So a few nights ago I got up to use the bathroom in the middle of the night and stumbled upon a huge bowl of cow’s legs. Yes you read that right, cow’s legs, 4 of them, in a huge bowl of water. Now add to your disgust right now, my being groggy and barely awake, and you have complete horrification. Not only was the sight terrifying, but the smell was horrible!!!
I went back to bed and a thought occurred to me, omg does this mean we are having Khash!?!!?
Flashback to me sitting in my Armenian class reading an excerpt from a book on Armenian culture. Nose scrunched up as I read the words describing the cow’s feet and stomach boiling in water overnight to make a pungent broth which leaves it’s sent for days. I was disgusted as I read that the cow’s feat fall apart in the soup and the cartilage meat rips right off the bone. Later after the soup is prepared you can add an assortment of flavors to it, to increase the flavor, such as garlic, lemon, greens, and of course the Armenian stable Levash.
The next morning I woke up and searched everywhere for the cow’s feat, they were nowhere to be seen! Phew! Sold! Fantastic, dodged that bullet! Nothing was said of the holy Khash the whole day so I figured I didn’t need to worry about it…. Untill the next day at dinner time. By this time the idea of Khash was completely forgotten, so it took me by complete surprise when my host mom says to me “Alissia, tomorrow morning we will have people over and we will eat Khash, its…” Me: wait Khash? “Ayo, it’s shat Homove Armenian dish” Very delicious? Cows feat? “Ayo, you will like it” Great……….God only knows where those cows feet were hiding the day before when I was looking for them!
So that night I set my alarm for 7 A.M., I don’t want to miss a minute of the Khash preparations and my host mom said we would be eating early. So I wake up, and not a single person in the house is awake, but I do see a huge pot on the stove. I slowly lift the lid and the most repulsive smell greats me from within. Gross, I drop the lid and go back to bed. At nine I hear some shuffling around in the kitchen. So I get up and go out to observe. Not much being done, just setting the table. I wait. 30 minutes later and still nothing. Turns out there really isn’t anything to do, the feet are cooked only in water, so they really have nothing to prepare. I am a little disappointed. Guests arrive, and it’s time to eat!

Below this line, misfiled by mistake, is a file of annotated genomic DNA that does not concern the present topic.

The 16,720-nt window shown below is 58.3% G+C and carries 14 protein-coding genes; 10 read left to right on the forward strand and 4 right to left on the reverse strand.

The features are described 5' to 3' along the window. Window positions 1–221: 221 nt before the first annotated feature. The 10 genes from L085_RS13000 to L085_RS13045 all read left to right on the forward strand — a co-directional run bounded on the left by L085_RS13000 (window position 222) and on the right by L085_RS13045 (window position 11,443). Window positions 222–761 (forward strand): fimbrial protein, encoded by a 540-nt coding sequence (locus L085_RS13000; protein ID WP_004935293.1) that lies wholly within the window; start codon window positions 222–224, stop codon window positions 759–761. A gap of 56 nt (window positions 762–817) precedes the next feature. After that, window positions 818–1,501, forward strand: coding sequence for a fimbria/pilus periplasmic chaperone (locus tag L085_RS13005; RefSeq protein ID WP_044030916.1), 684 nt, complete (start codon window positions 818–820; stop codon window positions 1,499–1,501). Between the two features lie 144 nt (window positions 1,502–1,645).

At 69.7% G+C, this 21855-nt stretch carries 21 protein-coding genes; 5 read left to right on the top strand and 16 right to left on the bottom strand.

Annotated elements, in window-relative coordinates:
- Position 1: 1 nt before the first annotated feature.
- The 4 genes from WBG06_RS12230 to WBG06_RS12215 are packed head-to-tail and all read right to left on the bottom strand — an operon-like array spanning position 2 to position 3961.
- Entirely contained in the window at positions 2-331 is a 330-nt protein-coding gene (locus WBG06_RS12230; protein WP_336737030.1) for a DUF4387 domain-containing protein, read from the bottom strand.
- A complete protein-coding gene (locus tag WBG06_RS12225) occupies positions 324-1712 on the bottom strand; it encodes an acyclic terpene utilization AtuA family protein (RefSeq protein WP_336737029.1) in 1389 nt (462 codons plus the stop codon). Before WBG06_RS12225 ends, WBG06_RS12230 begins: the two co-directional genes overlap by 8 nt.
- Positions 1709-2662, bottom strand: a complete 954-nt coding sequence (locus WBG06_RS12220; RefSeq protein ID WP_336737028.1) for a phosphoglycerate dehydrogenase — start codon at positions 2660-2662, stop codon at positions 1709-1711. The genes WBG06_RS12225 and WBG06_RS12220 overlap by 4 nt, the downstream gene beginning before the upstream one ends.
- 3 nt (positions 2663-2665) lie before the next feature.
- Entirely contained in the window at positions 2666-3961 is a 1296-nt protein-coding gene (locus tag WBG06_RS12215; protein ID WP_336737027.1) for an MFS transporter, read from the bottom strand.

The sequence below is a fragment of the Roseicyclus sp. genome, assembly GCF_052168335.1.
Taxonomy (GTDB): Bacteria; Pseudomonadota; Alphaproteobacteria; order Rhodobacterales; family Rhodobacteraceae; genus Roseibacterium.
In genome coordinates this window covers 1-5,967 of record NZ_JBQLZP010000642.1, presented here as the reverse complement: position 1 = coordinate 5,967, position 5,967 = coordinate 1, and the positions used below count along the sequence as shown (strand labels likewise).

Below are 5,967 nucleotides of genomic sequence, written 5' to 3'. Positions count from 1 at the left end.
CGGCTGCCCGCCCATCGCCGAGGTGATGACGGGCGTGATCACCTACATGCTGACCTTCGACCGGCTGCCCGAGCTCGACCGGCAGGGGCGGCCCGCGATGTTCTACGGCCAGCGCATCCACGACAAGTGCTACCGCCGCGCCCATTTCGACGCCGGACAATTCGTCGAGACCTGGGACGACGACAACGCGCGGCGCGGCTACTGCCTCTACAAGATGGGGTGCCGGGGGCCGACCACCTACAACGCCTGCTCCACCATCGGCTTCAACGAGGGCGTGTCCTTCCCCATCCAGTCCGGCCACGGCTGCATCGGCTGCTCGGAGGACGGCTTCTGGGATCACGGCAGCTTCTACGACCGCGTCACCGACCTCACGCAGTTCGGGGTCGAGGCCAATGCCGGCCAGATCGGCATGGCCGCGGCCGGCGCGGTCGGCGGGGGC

Now I have been here for only a few weeks, but I feel like I know a large part of my family’s extended family. But on this day I didn’t know a single guest besides my aunt and her family. It really was the A list of my family’s friends. As people begin to take their places at the tables, I stand back and wait, not wanting to sit in the wrong place. I am called to sit at the head of the table. Great, I smile, lips pursed together. When everyone is seated, they immediately begin to make preparations for their Khash, tearing up pieces of Levash and dumping into their bowls. I sit there and stare at my bowl, not sure where to even being. I see people take their spoon and pull out huge joints from their bowl and put it on their plate. I still sit and stare. Once everyone seemingly has made their own preparations, their eyes turn to me. Everyone wants to witness my first bite, to make sure I enjoy it as much as they do. Now I am panicked! This is too much for me I say. Usually this is followed by a chorus of eat, eats! But this time my host mom comes out with a smaller bowl; I understand that it’s important not to waste a single drop of Khash.
Again eyes are on me. I add some salt to my dish, say a prayer and down the hatch it goes… well the broth anyways. I nod my head in approval and say not bad. They all laugh; I’ve always had a face that is 100 percent readable. I’m sure they could tell I didn’t like it. It tasted like salty water with a hint of garlic, not exactly good, but not disgusting either. I tear up my levash and add it to the bowl as they all have. It soaks up the broth and I slowly take a few bites. While I don’t find it to be disgusting or make me gag like I thought it would, I don’t particularly enjoy it either. Thank God for the always present tomatoes and cucumbers on the table, which I eat in between bites to help the soup go down.
Soon there is no more broth in the bowl, only my small cow’s foot joint and a piece of cow’s stomach. Great. Toasts are being given and shots are being taken. I grow some Liquid courage. I wrap a piece of stomach inside the levash and take a bite. First bite all levash, phew, not so bad. Second bite; not so lucky. I bite hard and seesaw it in my teeth to cut it off. It’s rubbery and hard to chew, like a huge piece of fat on a really cheap piece of steak. The fat on steaks has always made me feel sick. I get the chills, but force myself to chew. It’s not so bad, it’s not so bad, it’s not so bad I tell myself as I chew, trying not to actually taste it. Eventually it’s unavoidable and I do taste it, and guess what, it’s actually not so bad. I hurriedly stuff the rest into my mouth and drown it with a shot of vodka. Lav E I say. Everyone laughs again but this time I don’t care because I am done! I have accomplished my task! I take a look around the room; everyone is eating, drinking, laughing and having such a good time. I guess this is really what Khash is about, and suddenly I remember the book talking about the deep traditions and cultural customs that make a Khash worth attending. I seemed to have forgotten about that part in Lieu of the talk of cow’s feet and stomach. I guess what I am saying is that sometimes in life you miss out on really amazing things because you’re too afraid to suck down the cow’s feet and if you don’t get past the bad, you won’t experience the good.